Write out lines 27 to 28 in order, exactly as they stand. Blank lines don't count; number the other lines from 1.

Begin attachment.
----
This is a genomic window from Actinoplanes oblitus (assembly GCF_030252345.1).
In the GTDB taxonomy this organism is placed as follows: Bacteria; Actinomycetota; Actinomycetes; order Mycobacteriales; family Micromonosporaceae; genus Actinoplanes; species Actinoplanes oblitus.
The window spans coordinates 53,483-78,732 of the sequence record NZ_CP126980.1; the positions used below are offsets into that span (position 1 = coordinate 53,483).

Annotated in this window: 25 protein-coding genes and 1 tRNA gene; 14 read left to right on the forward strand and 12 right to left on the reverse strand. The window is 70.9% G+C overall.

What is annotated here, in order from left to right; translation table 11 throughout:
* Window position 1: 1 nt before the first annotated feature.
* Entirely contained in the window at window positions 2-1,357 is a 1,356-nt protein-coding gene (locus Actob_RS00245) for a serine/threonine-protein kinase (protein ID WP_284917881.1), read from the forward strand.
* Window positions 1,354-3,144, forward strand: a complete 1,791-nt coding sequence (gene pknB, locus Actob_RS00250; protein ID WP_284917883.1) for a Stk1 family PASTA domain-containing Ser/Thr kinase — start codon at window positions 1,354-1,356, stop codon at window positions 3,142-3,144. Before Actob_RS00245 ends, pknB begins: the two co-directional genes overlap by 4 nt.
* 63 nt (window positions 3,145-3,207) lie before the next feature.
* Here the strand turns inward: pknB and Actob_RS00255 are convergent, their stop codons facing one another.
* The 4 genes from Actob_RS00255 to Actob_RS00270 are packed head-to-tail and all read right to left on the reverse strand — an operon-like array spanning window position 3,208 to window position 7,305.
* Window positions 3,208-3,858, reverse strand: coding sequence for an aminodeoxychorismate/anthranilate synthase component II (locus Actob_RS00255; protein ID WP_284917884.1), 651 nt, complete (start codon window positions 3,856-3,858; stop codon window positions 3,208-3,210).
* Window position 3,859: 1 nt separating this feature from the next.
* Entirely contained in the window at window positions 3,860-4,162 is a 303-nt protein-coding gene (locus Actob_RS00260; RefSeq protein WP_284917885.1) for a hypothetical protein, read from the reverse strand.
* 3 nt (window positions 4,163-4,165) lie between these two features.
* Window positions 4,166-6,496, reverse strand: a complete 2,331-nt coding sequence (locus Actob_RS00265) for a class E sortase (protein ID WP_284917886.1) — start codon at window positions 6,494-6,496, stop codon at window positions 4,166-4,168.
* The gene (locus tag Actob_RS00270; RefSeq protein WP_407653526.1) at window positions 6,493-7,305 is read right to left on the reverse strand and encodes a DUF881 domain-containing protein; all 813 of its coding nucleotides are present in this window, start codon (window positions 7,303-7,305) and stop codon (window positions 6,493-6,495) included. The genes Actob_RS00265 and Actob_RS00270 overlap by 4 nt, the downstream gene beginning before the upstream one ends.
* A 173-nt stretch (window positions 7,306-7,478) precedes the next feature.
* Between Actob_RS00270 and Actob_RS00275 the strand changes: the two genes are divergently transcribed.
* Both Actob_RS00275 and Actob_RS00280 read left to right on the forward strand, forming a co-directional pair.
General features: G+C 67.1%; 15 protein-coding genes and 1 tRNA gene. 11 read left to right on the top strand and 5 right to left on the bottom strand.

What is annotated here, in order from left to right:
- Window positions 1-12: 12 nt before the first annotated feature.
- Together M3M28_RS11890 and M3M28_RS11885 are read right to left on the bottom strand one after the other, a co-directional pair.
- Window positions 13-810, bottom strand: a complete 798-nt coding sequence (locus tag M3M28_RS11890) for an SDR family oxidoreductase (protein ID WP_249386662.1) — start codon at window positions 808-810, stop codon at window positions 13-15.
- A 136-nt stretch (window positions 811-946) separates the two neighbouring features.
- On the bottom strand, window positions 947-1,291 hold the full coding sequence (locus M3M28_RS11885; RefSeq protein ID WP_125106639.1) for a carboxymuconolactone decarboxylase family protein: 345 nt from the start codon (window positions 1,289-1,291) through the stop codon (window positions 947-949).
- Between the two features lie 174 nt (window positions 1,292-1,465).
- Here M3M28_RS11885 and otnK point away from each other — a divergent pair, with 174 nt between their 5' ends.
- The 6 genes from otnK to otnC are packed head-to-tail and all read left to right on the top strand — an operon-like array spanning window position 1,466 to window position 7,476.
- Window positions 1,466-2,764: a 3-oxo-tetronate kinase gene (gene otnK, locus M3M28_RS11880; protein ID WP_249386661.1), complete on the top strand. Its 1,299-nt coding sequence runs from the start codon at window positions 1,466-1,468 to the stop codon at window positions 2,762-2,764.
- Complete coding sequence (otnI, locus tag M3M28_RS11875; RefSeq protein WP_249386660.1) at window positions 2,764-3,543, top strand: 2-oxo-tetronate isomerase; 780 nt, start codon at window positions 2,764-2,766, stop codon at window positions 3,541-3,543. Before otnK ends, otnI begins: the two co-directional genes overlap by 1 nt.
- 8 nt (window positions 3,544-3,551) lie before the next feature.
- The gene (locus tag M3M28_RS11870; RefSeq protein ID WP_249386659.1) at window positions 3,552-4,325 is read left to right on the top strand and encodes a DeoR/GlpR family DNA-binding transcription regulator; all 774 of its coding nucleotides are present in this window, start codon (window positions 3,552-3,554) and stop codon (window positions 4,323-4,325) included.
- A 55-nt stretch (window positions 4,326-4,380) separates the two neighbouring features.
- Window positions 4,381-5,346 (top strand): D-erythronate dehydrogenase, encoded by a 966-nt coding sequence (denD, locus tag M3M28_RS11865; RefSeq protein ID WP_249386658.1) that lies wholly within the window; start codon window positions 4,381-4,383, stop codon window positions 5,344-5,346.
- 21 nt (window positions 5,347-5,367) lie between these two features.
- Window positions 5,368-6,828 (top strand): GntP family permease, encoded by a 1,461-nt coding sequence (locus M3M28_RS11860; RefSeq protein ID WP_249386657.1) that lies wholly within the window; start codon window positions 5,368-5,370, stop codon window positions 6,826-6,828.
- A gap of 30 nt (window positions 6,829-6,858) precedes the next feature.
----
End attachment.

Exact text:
- On the bottom strand, window positions 947-1,291 hold the full coding sequence (locus M3M28_RS11885; RefSeq protein ID WP_125106639.1) for a carboxymuconolactone decarboxylase family protein: 345 nt from the start codon (window positions 1,289-1,291) through the stop codon (window positions 947-949).
- Between the two features lie 174 nt (window positions 1,292-1,465).